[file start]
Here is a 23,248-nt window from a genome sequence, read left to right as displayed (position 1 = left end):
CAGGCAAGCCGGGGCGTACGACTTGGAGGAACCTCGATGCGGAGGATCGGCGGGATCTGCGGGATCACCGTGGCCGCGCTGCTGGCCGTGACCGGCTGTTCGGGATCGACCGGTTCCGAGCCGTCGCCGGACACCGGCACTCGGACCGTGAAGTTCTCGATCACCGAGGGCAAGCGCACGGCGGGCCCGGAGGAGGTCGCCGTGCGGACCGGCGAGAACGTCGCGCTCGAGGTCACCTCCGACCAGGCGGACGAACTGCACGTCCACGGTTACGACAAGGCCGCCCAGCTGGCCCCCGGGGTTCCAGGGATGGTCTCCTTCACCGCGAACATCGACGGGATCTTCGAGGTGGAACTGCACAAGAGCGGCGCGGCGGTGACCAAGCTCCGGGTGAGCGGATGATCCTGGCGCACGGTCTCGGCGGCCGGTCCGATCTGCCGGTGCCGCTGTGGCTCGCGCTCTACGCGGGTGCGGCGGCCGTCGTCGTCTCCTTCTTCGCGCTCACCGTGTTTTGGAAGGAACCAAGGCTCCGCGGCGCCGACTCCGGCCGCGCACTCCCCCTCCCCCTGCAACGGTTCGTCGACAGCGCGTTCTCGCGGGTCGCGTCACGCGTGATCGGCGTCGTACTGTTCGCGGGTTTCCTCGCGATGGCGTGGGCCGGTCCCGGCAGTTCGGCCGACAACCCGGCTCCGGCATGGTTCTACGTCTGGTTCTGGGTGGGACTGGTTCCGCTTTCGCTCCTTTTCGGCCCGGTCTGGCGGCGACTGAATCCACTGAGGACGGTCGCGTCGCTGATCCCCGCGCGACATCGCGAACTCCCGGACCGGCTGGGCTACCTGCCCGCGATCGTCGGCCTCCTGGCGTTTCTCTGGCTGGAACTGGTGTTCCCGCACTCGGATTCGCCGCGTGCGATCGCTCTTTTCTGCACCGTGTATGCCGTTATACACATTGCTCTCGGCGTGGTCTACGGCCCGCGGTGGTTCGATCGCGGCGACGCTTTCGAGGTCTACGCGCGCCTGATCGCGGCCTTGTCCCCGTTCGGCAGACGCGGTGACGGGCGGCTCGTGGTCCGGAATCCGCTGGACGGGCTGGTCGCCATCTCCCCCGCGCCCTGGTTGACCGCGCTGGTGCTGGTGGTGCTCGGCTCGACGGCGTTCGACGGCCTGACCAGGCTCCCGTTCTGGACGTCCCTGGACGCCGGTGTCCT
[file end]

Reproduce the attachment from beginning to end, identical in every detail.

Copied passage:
Here is a 23,248-nt window from a genome sequence, read left to right as displayed (position 1 = left end):
CAGGCAAGCCGGGGCGTACGACTTGGAGGAACCTCGATGCGGAGGATCGGCGGGATCTGCGGGATCACCGTGGCCGCGCTGCTGGCCGTGACCGGCTGTTCGGGATCGACCGGTTCCGAGCCGTCGCCGGACACCGGCACTCGGACCGTGAAGTTCTCGATCACCGAGGGCAAGCGCACGGCGGGCCCGGAGGAGGTCGCCGTGCGGACCGGCGAGAACGTCGCGCTCGAGGTCACCTCCGACCAGGCGGACGAACTGCACGTCCACGGTTACGACAAGGCCGCCCAGCTGGCCCCCGGGGTTCCAGGGATGGTCTCCTTCACCGCGAACATCGACGGGATCTTCGAGGTGGAACTGCACAAGAGCGGCGCGGCGGTGACCAAGCTCCGGGTGAGCGGATGATCCTGGCGCACGGTCTCGGCGGCCGGTCCGATCTGCCGGTGCCGCTGTGGCTCGCGCTCTACGCGGGTGCGGCGGCCGTCGTCGTCTCCTTCTTCGCGCTCACCGTGTTTTGGAAGGAACCAAGGCTCCGCGGCGCCGACTCCGGCCGCGCACTCCCCCTCCCCCTGCAACGGTTCGTCGACAGCGCGTTCTCGCGGGTCGCGTCACGCGTGATCGGCGTCGTACTGTTCGCGGGTTTCCTCGCGATGGCGTGGGCCGGTCCCGGCAGTTCGGCCGACAACCCGGCTCCGGCATGGTTCTACGTCTGGTTCTGGGTGGGACTGGTTCCGCTTTCGCTCCTTTTCGGCCCGGTCTGGCGGCGACTGAATCCACTGAGGACGGTCGCGTCGCTGATCCCCGCGCGACATCGCGAACTCCCGGACCGGCTGGGCTACCTGCCCGCGATCGTCGGCCTCCTGGCGTTTCTCTGGCTGGAACTGGTGTTCCCGCACTCGGATTCGCCGCGTGCGATCGCTCTTTTCTGCACCGTGTATGCCGTTATACACATTGCTCTCGGCGTGGTCTACGGCCCGCGGTGGTTCGATCGCGGCGACGCTTTCGAGGTCTACGCGCGCCTGATCGCGGCCTTGTCCCCGTTCGGCAGACGCGGTGACGGGCGGCTCGTGGTCCGGAATCCGCTGGACGGGCTGGTCGCCATCTCCCCCGCGCCCTGGTTGACCGCGCTGGTGCTGGTGGTGCTCGGCTCGACGGCGTTCGACGGCCTGACCAGGCTCCCGTTCTGGACGTCCCTGGACGCCGGTGTCCT